Judge in Jerry Sandusky case may have benefited from Second Mile
The judge who freed Jerry Sandusky on bail that was lower than prosecutors requested -- and said he didn't require an ankle monitor -- has not only volunteered for Sandusky's Second Mile charity but also reportedly benefited from a fundraiser organized by a Second Mile official.
Prosecutors say that the charity was a source of victims for the former Penn State football coach, who has been charged in the sexual assaults of eight boys over a 15-year period.
The former defensive coordinator has denied the charges, but the scandal has forced the ouster of the university's president and its legendary football coach, Joe Paterno, among others. Now it's roped in the judge in the case as well.
District Judge Leslie Dutchcot's attorney profile with Goodall & Yurchak had listed her volunteer work with the Second Mile charity. The Patriot-News says she took part in few events, and her role was small. But another Pennsylvania judge wants an investigation of the judge and the possible conflict.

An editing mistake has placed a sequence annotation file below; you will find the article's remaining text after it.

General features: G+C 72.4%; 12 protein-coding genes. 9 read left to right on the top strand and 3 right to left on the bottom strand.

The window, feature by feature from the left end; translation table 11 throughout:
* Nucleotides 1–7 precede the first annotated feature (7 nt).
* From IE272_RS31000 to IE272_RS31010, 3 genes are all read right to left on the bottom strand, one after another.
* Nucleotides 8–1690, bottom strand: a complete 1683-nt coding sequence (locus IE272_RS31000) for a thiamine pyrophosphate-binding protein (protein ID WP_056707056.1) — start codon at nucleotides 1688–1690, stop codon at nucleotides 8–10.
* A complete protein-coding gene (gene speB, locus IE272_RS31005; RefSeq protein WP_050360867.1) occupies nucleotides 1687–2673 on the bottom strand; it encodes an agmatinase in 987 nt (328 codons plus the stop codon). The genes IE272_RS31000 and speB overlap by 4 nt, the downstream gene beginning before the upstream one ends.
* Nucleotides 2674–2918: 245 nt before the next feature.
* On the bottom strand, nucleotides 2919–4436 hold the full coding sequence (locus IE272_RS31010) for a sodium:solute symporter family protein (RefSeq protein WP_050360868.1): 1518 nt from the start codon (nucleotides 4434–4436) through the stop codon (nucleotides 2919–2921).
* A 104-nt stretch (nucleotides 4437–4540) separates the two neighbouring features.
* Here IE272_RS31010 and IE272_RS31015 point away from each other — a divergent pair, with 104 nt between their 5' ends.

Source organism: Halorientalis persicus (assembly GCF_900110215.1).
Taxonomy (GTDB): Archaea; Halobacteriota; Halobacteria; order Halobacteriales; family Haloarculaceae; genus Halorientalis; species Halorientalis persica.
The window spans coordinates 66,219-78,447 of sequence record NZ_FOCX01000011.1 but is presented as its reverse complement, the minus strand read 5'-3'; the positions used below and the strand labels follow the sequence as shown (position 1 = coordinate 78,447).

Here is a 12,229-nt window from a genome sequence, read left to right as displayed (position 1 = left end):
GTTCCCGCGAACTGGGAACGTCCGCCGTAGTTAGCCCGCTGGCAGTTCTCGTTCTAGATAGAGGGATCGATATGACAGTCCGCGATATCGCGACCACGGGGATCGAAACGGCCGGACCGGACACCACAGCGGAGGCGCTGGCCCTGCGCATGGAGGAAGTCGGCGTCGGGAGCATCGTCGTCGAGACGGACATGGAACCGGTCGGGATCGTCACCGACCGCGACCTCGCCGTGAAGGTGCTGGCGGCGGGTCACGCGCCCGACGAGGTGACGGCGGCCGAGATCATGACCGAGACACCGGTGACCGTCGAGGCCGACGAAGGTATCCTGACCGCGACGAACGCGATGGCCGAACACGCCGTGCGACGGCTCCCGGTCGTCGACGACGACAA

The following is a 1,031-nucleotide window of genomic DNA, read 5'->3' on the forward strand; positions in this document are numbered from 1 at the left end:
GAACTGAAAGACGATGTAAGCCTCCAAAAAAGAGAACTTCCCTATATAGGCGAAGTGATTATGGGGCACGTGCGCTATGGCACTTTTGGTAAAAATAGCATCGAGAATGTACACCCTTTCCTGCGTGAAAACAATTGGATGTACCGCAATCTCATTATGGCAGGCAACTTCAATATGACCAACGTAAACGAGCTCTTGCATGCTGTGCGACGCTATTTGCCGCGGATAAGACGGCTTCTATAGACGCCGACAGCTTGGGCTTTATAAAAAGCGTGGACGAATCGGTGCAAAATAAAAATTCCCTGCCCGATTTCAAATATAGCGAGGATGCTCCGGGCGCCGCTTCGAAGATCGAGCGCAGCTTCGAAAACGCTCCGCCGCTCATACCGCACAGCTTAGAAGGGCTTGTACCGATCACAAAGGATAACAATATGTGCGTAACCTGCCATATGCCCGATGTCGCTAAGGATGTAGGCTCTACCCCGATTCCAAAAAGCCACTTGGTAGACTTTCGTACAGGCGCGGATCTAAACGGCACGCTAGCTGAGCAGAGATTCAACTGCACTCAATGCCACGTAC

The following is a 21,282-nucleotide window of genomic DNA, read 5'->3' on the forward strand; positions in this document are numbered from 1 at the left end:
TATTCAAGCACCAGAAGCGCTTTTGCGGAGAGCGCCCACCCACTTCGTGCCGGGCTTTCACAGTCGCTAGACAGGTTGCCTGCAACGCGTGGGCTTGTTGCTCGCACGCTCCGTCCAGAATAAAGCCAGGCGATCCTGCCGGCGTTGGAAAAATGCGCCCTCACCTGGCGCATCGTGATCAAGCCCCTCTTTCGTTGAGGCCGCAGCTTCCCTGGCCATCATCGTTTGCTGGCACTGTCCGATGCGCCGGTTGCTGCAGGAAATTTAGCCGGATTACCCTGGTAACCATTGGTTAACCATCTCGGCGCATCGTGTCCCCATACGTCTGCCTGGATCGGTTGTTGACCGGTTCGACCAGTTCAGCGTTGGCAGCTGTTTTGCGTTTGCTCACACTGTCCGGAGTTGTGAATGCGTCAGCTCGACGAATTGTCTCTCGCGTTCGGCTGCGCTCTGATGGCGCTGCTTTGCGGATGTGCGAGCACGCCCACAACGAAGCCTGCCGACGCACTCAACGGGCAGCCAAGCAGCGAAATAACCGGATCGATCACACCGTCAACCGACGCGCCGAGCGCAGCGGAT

The paper reports:
Rep. Mike Vereb, R-Montgomery County, sent a letter to State Supreme Court Chief Justice Ronald Castille Monday, asking the judge to look into why Dutchcot ignored the requests of prosecutors when they sought bail of $500,000 and that Sandusky wear an ankle bracelet for tracking.
Sandusky was released on $100,000 unsecured bail -- meaning he won't have to pay unless he doesn't show up for court -- and ordered to have no contact with children.
Now My Fox Philly is reporting that documents released by Vereb show that Robert Poole, chairman of the Second Mile, held a fundraiser for Dutchcot in 2007 while she was running for office.
The event, held at Poole's home, netted $1,463.
-- Amy Hubbard
Photo: Close-up of the sign in front of the Second Mile headquarters in State College, Pa. Credit: Pat Little / Reuters